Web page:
A Chinese company selling pregnancy tests in the UK must be investigated over the potential risk that expectant mothers’ genetic data may be shared with the Chinese government, a cross-party group of parliamentarians have warned.
MPs and peers have called for the Information Commissioner’s Office (ICO) to launch a probe into BGI Group, China’s leading genomics company, over concerns that data gathered from its NIFTY non-invasive pre-natal tests may be shared with the government in Beijing.
The politicians have shared their concerns about the company after it was blacklisted by the US government, and following the ICO’s recent decision to fine Chinese-owned social media company TikTok over its misuse of data.
Conservative former minister Lord Bethell, Tory MP Henry Smith, Labour MPs Siobhain McDonagh, Taiwo Owatemi and Charlotte Nichols, and Lib Dem former minister Alistair Carmichael wrote to the ICO to call for the investigation.
They raised 2021 reporting by Reuters that suggested BGI was using the genetic information collected from pregnancy testing around the world to “collect genetic data from millions of women for sweeping research on the traits of populations”.
The also raised the alarm about China’s national intelligence law, which requires private companies to share information with the state if requested for security purposes.
The letter said: “It is vital consumers have full transparency in order to carefully assess the risks associated with sharing such data with state-linked Chinese companies.
“We must also ensure patients are told about the importance and far-reaching implications of their genetic information – and the risks associated with turning it over.
“Most importantly, we must ensure companies like BGI are completely transparent about their data collection and usage, and what Chinese laws they are subject to.”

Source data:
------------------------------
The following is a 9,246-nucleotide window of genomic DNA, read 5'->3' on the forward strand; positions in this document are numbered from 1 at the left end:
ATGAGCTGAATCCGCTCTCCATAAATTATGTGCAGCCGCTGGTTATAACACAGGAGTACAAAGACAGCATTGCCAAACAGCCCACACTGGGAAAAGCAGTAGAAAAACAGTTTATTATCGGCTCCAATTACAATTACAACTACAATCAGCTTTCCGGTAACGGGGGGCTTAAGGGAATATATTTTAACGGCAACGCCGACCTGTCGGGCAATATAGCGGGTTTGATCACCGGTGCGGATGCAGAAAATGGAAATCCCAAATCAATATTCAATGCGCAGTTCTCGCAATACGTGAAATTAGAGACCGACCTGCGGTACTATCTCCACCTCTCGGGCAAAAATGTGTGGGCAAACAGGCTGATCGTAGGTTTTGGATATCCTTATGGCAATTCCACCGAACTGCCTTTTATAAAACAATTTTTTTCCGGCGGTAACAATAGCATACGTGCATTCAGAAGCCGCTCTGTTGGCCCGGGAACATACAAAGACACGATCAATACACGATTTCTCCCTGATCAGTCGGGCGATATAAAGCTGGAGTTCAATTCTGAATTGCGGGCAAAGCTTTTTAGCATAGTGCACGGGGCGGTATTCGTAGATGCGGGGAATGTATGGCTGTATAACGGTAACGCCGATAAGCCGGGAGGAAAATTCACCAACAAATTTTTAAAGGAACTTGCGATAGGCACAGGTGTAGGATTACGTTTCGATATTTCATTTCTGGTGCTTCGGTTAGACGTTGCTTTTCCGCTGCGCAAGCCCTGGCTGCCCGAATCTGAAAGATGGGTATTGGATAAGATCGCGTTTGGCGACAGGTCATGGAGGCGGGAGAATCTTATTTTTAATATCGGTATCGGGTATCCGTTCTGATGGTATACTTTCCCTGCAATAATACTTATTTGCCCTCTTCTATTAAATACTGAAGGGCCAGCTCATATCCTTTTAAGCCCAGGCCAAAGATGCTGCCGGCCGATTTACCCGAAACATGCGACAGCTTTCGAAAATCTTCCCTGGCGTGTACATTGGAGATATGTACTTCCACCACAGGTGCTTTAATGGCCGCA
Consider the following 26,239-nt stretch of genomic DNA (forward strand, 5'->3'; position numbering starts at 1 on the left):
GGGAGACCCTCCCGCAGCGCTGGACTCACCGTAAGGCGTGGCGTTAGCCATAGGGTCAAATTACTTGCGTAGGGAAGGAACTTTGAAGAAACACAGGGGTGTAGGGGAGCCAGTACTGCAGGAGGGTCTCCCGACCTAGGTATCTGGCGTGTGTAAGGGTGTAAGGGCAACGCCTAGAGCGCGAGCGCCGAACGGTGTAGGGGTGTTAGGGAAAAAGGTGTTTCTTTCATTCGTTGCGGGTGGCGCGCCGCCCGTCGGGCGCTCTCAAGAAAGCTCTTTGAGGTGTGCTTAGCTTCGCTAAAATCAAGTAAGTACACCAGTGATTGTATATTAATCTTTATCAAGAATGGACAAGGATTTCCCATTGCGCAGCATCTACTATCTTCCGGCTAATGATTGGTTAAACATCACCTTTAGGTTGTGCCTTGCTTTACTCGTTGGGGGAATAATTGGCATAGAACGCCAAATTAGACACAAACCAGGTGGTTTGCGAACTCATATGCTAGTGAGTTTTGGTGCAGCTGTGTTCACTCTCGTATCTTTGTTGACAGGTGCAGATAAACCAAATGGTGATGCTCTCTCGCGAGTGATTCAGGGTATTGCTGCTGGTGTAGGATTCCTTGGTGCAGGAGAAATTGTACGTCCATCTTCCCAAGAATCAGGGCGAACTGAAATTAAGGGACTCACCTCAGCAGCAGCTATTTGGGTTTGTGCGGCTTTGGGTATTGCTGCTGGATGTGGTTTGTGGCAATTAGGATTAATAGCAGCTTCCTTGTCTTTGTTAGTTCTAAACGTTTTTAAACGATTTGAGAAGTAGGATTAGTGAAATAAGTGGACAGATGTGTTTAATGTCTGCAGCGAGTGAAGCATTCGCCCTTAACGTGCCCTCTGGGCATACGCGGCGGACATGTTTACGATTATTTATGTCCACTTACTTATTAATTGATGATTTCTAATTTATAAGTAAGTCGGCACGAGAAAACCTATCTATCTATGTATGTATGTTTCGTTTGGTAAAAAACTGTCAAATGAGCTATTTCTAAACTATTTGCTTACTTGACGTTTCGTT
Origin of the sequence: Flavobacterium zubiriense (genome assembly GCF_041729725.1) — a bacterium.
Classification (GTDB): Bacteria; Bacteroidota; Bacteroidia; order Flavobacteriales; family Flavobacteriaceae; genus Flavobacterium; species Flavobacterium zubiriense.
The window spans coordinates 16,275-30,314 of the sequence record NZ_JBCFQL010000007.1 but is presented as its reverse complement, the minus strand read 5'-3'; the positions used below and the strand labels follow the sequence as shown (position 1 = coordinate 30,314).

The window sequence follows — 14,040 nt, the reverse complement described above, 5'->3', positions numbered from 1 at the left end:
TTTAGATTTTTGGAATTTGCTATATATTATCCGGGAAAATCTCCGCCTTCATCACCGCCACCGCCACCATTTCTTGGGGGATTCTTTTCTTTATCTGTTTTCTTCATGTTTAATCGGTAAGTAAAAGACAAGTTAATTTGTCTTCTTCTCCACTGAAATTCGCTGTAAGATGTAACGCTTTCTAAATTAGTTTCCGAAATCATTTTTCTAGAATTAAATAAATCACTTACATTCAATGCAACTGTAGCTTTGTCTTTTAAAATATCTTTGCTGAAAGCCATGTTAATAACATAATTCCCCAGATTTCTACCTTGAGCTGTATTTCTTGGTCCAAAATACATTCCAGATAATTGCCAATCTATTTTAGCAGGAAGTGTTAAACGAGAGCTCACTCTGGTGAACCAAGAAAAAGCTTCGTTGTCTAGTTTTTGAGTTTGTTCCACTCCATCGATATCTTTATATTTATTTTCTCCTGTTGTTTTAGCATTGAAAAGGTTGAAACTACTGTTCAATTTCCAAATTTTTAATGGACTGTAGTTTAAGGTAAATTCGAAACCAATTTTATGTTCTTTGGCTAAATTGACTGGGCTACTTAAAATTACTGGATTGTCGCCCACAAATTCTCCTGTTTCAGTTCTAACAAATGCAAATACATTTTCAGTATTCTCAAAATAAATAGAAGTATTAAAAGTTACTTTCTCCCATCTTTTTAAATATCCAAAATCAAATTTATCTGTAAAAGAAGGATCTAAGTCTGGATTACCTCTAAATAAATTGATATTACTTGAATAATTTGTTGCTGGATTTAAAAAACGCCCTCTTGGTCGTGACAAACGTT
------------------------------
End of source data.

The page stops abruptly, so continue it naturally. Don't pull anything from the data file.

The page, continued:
According to BGI’s website, the NIFTY test is used to analyse blood samples from pregnant women to screen for genetic abnormalities, including Down’s Syndrome.
Tory former health minister Lord Bethell said: “BGI is a remarkable genomics and diagnostics company. It has phenomenal technology which I admire, but we just don’t know for sure what it does with that data.
“I would love to think it is respectful of privacy and security and individual rights, but we know from the practices of the government in China that it is using genomic data for surveillance.”
He added: “We have got to ask ourselves can we really trust BGI to be doing genomic testing here in the UK.”
Lib Dem MP Mr Carmichael, who has previously raised concerns about the company in Parliament, described BGI as the “next Huawei”, claiming it was “a question of ‘when’ rather than ‘if’ it is banned in the UK”.
“With that in mind, the Government should simply get on with it,” he added.
He went on: “This is a company with proven links to the Chinese military, working in a field that is Beijing’s strategic priority and enables the repression of human rights.
“In March, the science minister George Freeman told Parliament that BGI is a ‘danger point’. Why then is BGI being allowed to open a new centre in London whilst continuing to build partnerships with UK universities?
“This is a national security failing of the highest order. The Government must act.”
A BGI Group spokesman said: “First and foremost, BGI Group will be fully transparent and welcomes any opportunity to provide information on our work in the UK.
“We believe in transparent, collaborative research and openly sharing results, a principle that is crucial to providing the greatest benefits for all of humanity. We will continue to advocate for open and inclusive global scientific collaboration with the aim of fighting diseases more effectively and improving the health of mankind.”
The company has denied being linked to the Chinese state, and said it had “previously refuted” allegations made by the politicians in their letter to the ICO.
BGI emphasised that its labs “meet stringent standards in information security”, adding: “Our data standards globally include the UK’s BS10012 standard, compliance with the EU’s General Data Protection Regulation, and the ISO27001 standard on information security.”
The company added it “does not engage in unethical practices and does not provide gene technology for the surveillance of Uighurs. BGI Group does not condone and would never be involved in any human-rights abuses”.